PREfix running time scales linearly with program size due to the fixed cutoff on number of paths. Some other interesting lessons learned from PREfix are:

3.2.2  ESP

ESP is a highly scalable, property verification system for large C/C++ programs. It takes as input a set of source files and a specification of a high level protocol that the code in the source files is expected to satisfy. Its output is either a guarantee that the code satisfies the protocol along all execution paths, or a browsable list of execution traces that lead to violations of the protocol. ESP is targeted towards large code bases where it is nearly impossible to verify system-wide properties manually . Also, in existing large scale systems, it is infeasible to annotate the code for potentially checking all possible properties of interest. In addition, protocol specifications can typically be isolated into separate aspects rather than be spread apart through out the entire code base. ESP uses these protocol specifications to check conformance in the code.
The analysis engine of ESP was designed to achieve four goals: it must not validate any program that contains errors, it must scale to very large programs, it must report few false errors, and it must produce useful feedback that allows the programmer to investigate and fix errors.
ESP achieves these goals by combining two separate phases of program analysis: Phase one is a global context-sensitive control-flow-insensitive analysis that produces a call graph and information about the flow of values in the program. Phase two is an inter-procedural context-sensitive data-flow analysis that incorporates a restricted form of inter-procedural path simulation. The first phase produces the program abstractions used by the second phase, and also serves as a safety net for the second phase: it is used to conservatively answer questions about the corner cases that the more precise (and expensive) analysis in the second phase cannot handle.
ESP's design reflects the fundamental trade-off between precision and scalability. Whereas type-inference or data-flow analysis are highly scalable (due to their unification semantics: program state is unified at each join point), path-sensitive analysis is not. However, path-sensitive analysis is more precise since it considers only feasible paths. Just like PREfix, it is ESP's primary goal to implement a precise analysis thus keeping the number of false positives very low while finding a lot of errors. Hence, ESP chose to retain path-sensitive analysis. Scalability concerns are addressed by restricting the property space to finite state temporal safety properties. This was assumed to be an intuitive model. The property is specified using a finite state automaton (FSA). As the program executes, a monitor maintains the current state of the FSA and signals an error when the FSA transitions into an error state. So the goal of verification is: is there some execution path that would cause the monitor to signal an error ?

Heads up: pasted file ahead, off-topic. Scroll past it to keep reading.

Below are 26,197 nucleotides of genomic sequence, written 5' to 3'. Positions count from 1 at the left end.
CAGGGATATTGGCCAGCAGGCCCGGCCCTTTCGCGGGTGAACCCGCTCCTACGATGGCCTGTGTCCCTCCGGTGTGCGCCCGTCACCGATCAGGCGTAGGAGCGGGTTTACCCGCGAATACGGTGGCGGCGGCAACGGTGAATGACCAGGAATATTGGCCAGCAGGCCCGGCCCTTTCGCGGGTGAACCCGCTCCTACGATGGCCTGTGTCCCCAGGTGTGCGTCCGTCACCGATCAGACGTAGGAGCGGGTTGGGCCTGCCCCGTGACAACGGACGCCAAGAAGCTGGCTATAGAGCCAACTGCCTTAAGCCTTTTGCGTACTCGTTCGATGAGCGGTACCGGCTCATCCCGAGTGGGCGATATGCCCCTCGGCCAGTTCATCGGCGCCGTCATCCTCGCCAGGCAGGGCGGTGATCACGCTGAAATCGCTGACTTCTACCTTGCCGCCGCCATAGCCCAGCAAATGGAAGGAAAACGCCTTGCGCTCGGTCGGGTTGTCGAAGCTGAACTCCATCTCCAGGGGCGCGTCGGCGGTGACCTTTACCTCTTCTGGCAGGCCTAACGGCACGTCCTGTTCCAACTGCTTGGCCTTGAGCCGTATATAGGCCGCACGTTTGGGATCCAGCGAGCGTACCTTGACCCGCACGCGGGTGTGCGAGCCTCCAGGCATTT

Let us compare path-sensitive analysis with data-flow analysis. Assume that each of the analyses attempts to verify a certain property. The fundamental difference between the two is that data-flow property analysis tracks only the state of the FSA and ignores non-state-changing code. On the other hand, path-sensitive analysis symbolically executes the program and can thus track execution state in addition. As a result, at branch points, path-sensitive analysis can avoid infeasible paths: it queries the current execution state, if the current execution state can decide a branch direction, it is taken. Otherwise, the current state is split and both branches are processed individually. In comparison, data-flow analysis would simulate the state along both branches combining the end result at the join point.
ESP has been successfully used for checking some large software [91]. ESP has been used to verify certain file I/O properties of a version of the gnu C compiler (roughly 150,000 lines of C code). ESP has also been used for validating the Windows OS kernel against a category of security properties.

3.2.3  Abstract Interpretation: ASTREE

Abstract interpretation [74,8](AI) is a form of program analysis that maps programs into more abstract domains. This makes analysis more tractable and potentially useful for checking. ASTREE is a static program analyzer that uses abstract interpretation to discover bugs. The bugs targeted by ASTREE include out-of-bound array accesses, integer division by zero, and similar errors. Additionally, ASTREE checking can also include user-defined asserts. One restriction imposed by ASTREE on the class of C programs it checks is that they should not contain any dynamic memory allocation, string manipulation, and restricts pointer use. This allows for a fast and precise memory analysis which would not be possible otherwise. Also, this restriction has not proved to be a problem for verifying the class of programs ASTREE was originally designed for: embedded programs as found in automobiles and aerospace.